Trap-Neuter-Return (TNR) saves lives
Trap-Neuter-Return (TNR) is the only humane and effective approach to community cats, or unowned cats who live outdoors.
Scientific studies show that TNR effectively addresses the community cat population by ending the breeding cycle, meaning no new kittens are born to a community cat colony. As sound public policy, TNR addresses community concerns, reduces shelter intake and killing, and reduces calls to animal services, all of which save cats’ lives and taxpayer dollars.
When cats are free from the burdens of mating and reproducing, their relationships improve with the people who live near them (think: no more kittens outdoors or yowling, roaming, fighting, or spraying). Additionally, many diseases associated with reproduction, like certain cancers, are prevented.
Alley Cat Allies formed in 1990 to bring TNR, which was already successful in the UK, to the United States. Our goal was to upend the relentless, ineffective, and pointless cycle of catching and killing cats in animal shelters that had been standard procedure for decades. We launched a national movement with our educational materials, regional workshops, mobilization of advocates, and re-writing of laws. As a result of this hard work, TNR has become mainstream and a benchmark of humane care for animals.
Thousands of communities across the U.S. and around the world have embraced TNR at the grassroots level or as official government policy. In rural and urban settings, cold and warm climates, and everywhere in between, TNR works for cats and communities.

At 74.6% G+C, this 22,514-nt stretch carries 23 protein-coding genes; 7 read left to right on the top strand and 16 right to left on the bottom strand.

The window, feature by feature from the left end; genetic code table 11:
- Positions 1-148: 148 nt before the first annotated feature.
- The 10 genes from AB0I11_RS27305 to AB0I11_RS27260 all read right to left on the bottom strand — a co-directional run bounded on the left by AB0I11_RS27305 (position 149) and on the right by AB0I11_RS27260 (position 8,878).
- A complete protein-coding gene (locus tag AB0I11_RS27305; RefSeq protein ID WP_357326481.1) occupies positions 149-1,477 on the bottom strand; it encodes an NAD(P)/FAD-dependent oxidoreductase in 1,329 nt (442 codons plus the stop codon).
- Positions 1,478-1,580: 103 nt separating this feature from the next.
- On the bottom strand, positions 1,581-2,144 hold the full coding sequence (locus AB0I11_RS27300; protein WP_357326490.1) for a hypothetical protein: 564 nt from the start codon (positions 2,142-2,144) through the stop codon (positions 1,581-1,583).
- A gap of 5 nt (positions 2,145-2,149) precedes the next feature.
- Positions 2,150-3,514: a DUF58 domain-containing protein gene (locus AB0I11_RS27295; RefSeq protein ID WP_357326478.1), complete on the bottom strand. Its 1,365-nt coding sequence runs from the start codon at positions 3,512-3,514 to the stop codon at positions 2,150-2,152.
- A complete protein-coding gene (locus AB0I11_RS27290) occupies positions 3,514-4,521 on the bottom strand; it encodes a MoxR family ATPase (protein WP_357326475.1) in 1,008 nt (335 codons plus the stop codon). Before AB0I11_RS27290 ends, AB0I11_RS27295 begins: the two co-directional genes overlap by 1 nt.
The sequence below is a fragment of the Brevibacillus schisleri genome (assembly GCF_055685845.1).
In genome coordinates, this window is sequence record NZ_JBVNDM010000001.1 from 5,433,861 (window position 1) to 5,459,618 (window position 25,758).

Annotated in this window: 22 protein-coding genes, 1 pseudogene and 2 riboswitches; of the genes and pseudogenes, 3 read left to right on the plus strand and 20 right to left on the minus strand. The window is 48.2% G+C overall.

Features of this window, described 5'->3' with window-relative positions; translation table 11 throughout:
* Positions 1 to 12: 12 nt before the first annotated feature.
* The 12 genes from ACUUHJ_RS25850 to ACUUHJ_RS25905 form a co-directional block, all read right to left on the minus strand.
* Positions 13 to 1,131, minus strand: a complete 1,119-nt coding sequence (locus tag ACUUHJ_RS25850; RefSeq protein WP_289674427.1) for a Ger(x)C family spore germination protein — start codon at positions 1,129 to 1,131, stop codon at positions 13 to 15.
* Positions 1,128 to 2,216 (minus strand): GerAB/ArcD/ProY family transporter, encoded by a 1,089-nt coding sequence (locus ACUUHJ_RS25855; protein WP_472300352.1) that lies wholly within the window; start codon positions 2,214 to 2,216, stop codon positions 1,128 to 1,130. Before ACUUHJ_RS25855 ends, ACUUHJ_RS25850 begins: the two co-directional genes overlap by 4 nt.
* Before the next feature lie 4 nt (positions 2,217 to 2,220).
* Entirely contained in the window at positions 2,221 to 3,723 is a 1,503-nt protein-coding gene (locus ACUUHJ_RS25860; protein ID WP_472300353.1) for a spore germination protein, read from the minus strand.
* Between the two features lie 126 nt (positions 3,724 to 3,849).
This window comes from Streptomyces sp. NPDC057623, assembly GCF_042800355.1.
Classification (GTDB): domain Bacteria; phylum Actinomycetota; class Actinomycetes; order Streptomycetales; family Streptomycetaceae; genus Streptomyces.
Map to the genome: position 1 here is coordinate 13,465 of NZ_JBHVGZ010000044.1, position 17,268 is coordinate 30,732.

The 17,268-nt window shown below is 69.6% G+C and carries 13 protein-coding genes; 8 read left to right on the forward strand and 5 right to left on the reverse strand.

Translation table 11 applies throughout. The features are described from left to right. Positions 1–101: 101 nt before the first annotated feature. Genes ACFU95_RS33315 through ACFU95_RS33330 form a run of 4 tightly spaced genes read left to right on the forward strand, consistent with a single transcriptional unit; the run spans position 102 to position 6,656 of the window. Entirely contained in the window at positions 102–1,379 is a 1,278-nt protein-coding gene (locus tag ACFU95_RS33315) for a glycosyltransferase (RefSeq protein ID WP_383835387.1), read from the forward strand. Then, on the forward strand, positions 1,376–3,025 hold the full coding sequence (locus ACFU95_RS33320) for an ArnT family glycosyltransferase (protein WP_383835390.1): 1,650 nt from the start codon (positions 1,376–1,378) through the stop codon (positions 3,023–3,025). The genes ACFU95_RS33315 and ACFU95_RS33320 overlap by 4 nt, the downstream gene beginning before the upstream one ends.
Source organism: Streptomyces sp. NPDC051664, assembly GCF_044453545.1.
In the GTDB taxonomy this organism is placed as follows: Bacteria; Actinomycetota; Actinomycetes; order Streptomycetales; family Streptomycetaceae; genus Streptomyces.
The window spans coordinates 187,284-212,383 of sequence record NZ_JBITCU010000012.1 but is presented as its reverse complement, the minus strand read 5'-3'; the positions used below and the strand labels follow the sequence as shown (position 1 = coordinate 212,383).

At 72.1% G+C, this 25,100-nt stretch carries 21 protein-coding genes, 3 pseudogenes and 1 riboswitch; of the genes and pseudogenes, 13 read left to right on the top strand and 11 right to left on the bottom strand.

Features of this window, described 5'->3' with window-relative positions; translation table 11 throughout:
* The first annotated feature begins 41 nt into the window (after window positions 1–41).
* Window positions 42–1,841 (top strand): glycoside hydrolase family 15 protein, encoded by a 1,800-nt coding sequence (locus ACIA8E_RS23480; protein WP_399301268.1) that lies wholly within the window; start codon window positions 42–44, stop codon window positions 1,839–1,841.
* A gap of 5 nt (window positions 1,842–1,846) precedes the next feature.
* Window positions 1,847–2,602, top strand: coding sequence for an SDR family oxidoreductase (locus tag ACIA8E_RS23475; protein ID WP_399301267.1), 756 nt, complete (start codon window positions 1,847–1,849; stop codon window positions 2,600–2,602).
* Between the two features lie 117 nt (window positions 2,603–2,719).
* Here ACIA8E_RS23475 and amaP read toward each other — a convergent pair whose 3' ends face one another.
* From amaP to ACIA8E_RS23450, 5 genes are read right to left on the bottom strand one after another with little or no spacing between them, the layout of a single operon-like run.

- Why Trap-Neuter-Return: The Case for TNR
- Trap-Neuter-Return Effectively Stabilizes and Reduces Community Cat Populations
- Key Scientific Studies on Trap-Neuter-Return
What is Trap-Neuter-Return?
The TNR process is simple: community cats are humanely trapped, brought to a veterinary clinic to be spayed or neutered, vaccinated, and eartipped (the universal sign that a cat has been spayed or neutered through a TNR program), then returned to the outdoor homes to which they are bonded so they can live out their lives where they thrive.
- Spay and Neuter: Good for Cats, Good for Communities
- Community Cat Health Analysis: Living Healthy Lives Outdoors
- Community Cats and the Public: A Healthy Relationship
Bring Trap-Neuter-Return to Your Community
Alley Cat Allies can show you the way. We were the first U.S. organization to create guidelines for TNR, including a step-by-step, how-to process for TNR programs geared toward caregivers, volunteers, veterinarians, and advocates. We can help you advocate for TNR policies and ordinances that will save cats’ lives.
- How to Conduct Trap-Neuter-Return
- Trap-Neuter-Return Ordinances
- How to Implement an Organizational Trap-Neuter-Return Program
- Resources for Shelters